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I have finished the back, which is knit in a textured pattern, and both sleeves, which are knit in reverse stockinette.  The pattern is Tinder, a design by Jared Flood.  The sleeves have quite a roll to them, which will block out, but which makes it hard to photograph.  (I draped some circular needles over the sleeves to try to cut down on the rolling for the photo.)

I think my problems really began when I started the sleeves.  I do not like the way Shelter feels on my hands while I knit; it feels rough and my fingers start feeling abraded.  It’s hard to describe exactly, but the yarn just doesn’t feel nice.  It feels soapy, and when I have been knitting with it for a while my hands feel dry and scratchy.  I knit the back really fast and was enjoying the fast progress.  The stitch pattern seemed to make the process more lively and I didn’t really notice that much discomfort.  Once I started the stockinette, however, the knitting seemed to drag.  The texture of the finished product isn’t pleasing. (Note to Emma; never fear, this will all be fixed by the blocking.  The finished project will be gorgeous, particularly when worn by you!)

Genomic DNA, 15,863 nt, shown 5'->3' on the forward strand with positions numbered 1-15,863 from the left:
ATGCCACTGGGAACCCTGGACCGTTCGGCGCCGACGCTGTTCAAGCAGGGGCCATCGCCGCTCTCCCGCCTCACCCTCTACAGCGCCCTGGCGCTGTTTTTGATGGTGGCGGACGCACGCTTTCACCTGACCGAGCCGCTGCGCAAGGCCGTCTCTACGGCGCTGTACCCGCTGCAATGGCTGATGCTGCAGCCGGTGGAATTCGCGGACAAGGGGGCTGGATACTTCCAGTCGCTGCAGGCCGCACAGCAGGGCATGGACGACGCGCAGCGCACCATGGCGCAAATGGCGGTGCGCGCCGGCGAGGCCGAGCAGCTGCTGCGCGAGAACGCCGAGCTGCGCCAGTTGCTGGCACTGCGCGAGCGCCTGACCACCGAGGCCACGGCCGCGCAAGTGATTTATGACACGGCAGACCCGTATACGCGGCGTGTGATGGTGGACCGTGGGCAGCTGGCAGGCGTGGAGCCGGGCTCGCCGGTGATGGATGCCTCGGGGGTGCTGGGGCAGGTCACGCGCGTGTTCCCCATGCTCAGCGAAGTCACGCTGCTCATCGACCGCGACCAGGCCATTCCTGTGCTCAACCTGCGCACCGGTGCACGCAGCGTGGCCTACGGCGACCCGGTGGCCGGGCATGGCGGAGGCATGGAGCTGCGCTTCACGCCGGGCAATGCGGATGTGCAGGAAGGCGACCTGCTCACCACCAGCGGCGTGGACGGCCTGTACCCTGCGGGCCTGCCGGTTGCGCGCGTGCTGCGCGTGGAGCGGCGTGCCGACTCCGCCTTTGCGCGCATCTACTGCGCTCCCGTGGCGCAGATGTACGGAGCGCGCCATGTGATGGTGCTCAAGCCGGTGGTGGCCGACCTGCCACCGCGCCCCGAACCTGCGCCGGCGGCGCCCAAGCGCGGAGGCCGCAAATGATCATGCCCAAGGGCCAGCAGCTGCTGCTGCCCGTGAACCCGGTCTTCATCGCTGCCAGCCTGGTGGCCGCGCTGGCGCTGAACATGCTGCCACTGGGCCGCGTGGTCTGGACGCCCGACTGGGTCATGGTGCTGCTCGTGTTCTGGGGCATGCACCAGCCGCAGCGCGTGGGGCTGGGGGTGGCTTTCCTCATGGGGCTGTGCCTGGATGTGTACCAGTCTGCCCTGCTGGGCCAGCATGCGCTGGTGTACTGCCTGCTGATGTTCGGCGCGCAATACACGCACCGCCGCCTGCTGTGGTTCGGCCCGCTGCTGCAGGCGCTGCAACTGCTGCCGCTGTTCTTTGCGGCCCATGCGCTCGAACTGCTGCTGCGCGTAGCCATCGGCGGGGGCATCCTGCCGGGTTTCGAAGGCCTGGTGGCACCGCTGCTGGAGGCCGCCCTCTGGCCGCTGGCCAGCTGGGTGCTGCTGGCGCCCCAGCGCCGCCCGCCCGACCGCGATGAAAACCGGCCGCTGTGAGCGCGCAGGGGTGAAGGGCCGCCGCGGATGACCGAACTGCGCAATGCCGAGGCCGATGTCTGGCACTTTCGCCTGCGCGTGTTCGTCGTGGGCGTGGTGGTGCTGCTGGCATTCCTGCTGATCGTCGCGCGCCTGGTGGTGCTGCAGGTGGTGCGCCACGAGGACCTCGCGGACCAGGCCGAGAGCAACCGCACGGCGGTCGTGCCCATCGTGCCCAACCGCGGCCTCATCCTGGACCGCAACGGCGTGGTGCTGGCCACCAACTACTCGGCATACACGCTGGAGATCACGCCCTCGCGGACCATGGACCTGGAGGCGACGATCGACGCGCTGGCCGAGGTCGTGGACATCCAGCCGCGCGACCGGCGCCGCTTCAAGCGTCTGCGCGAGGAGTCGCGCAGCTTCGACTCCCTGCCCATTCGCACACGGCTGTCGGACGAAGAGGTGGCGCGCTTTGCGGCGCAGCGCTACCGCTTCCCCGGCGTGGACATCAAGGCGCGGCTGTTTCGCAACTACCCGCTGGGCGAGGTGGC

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I know for a fact that the yarn will soften considerably when washed and blocked and will become lofty and airy.  I know that it is lighter than almost any other worsted weight wool, so the finished sweater yard-for-yard, will weigh less.  I love the rich shades, the tweediness, the slubs of bright colours, and the rustic quality of the wool.  Most of all, I love the design aesthetic behind Brooklyn Tweed.  That said, I am really not enjoying knitting with this yarn.